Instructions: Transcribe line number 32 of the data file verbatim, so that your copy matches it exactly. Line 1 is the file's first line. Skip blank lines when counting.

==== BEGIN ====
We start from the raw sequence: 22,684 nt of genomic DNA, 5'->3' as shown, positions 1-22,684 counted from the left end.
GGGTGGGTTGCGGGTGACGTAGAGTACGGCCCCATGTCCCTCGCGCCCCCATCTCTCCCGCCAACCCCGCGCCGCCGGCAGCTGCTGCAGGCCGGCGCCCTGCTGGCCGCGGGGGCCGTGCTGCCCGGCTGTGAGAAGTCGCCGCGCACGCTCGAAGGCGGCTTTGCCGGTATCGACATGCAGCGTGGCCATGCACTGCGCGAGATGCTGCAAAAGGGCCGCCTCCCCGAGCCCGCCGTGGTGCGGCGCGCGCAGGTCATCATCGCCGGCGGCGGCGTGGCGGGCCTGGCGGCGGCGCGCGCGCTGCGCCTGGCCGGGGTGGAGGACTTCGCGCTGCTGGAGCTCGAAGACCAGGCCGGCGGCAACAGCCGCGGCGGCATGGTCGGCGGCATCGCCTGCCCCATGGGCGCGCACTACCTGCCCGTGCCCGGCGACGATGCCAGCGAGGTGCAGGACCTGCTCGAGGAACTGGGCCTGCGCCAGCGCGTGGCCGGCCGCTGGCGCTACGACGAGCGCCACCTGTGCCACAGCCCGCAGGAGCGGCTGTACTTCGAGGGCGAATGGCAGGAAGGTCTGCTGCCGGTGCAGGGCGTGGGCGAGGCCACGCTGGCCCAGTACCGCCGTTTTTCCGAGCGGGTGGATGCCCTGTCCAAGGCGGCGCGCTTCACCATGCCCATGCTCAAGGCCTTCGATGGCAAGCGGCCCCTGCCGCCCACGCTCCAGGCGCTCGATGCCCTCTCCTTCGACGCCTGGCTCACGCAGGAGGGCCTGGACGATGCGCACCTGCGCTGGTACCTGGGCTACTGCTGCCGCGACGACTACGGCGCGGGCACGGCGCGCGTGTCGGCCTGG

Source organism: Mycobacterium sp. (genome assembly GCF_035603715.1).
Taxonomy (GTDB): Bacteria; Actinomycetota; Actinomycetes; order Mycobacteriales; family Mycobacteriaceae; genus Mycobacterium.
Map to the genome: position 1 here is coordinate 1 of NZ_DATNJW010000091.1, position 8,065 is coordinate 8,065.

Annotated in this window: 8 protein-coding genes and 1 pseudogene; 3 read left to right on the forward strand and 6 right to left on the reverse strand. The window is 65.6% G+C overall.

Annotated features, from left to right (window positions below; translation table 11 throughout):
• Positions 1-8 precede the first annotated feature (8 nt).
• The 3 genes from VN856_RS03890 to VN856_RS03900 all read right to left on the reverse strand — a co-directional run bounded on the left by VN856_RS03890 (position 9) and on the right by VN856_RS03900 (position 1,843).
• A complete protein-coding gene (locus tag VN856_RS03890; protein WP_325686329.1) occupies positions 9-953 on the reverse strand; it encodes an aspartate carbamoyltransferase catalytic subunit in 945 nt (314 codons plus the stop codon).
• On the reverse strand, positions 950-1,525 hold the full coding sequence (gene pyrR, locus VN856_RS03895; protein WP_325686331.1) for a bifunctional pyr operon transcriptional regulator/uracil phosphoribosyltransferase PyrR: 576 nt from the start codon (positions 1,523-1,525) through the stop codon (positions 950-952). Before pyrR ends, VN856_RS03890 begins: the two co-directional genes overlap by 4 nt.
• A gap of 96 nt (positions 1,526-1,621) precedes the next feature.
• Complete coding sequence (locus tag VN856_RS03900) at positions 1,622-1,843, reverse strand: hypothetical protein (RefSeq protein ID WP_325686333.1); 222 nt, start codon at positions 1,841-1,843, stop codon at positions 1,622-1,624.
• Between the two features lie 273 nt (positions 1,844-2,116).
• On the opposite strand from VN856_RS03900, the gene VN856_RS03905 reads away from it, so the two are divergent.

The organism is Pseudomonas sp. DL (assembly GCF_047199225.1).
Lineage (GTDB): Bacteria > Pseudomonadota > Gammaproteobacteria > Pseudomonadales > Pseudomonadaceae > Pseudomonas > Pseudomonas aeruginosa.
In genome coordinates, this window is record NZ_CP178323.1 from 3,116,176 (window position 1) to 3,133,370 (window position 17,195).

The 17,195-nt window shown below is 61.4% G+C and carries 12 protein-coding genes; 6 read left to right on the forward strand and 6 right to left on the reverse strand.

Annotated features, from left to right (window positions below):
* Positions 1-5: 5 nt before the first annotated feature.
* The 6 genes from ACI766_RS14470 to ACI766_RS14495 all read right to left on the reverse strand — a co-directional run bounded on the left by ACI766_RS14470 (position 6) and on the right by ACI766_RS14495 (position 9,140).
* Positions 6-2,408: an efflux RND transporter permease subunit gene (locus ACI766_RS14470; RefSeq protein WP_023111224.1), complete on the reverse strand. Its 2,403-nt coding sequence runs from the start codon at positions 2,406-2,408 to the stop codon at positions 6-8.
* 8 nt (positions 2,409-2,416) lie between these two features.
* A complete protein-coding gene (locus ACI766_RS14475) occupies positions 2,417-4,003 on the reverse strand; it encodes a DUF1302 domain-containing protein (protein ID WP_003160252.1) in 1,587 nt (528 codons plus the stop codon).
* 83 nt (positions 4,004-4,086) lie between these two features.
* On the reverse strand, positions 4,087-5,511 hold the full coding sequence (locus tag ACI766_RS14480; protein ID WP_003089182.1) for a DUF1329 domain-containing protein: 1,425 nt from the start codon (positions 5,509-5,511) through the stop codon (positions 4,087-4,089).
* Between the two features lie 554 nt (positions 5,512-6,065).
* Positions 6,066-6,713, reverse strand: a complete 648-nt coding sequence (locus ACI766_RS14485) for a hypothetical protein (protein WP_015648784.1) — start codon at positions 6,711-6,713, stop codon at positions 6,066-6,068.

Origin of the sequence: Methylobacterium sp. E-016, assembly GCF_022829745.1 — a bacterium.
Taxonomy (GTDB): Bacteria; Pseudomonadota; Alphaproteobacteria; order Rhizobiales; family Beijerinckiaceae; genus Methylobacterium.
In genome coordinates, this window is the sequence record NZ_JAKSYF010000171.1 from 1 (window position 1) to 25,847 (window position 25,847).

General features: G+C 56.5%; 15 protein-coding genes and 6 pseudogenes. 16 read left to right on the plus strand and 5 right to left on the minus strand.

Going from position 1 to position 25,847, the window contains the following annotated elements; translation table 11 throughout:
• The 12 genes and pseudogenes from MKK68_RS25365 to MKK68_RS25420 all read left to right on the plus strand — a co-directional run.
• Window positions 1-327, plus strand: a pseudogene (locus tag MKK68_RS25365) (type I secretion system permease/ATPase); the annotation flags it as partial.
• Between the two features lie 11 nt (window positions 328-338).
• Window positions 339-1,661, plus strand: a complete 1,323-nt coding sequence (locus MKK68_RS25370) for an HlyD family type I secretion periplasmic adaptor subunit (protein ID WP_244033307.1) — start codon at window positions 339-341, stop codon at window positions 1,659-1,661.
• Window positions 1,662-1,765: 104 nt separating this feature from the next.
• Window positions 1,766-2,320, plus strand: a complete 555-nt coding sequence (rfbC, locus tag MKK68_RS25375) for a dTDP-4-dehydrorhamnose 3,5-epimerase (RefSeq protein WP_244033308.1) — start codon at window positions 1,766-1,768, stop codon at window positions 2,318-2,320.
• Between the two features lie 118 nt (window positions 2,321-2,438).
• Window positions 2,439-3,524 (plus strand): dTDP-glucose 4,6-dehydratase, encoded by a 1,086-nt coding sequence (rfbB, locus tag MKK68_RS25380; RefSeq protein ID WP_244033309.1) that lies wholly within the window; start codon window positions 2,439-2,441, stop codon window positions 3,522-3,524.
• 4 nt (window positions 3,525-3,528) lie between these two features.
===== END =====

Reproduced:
In genome coordinates, this window is the sequence record NZ_JAKSYF010000171.1 from 1 (window position 1) to 25,847 (window position 25,847).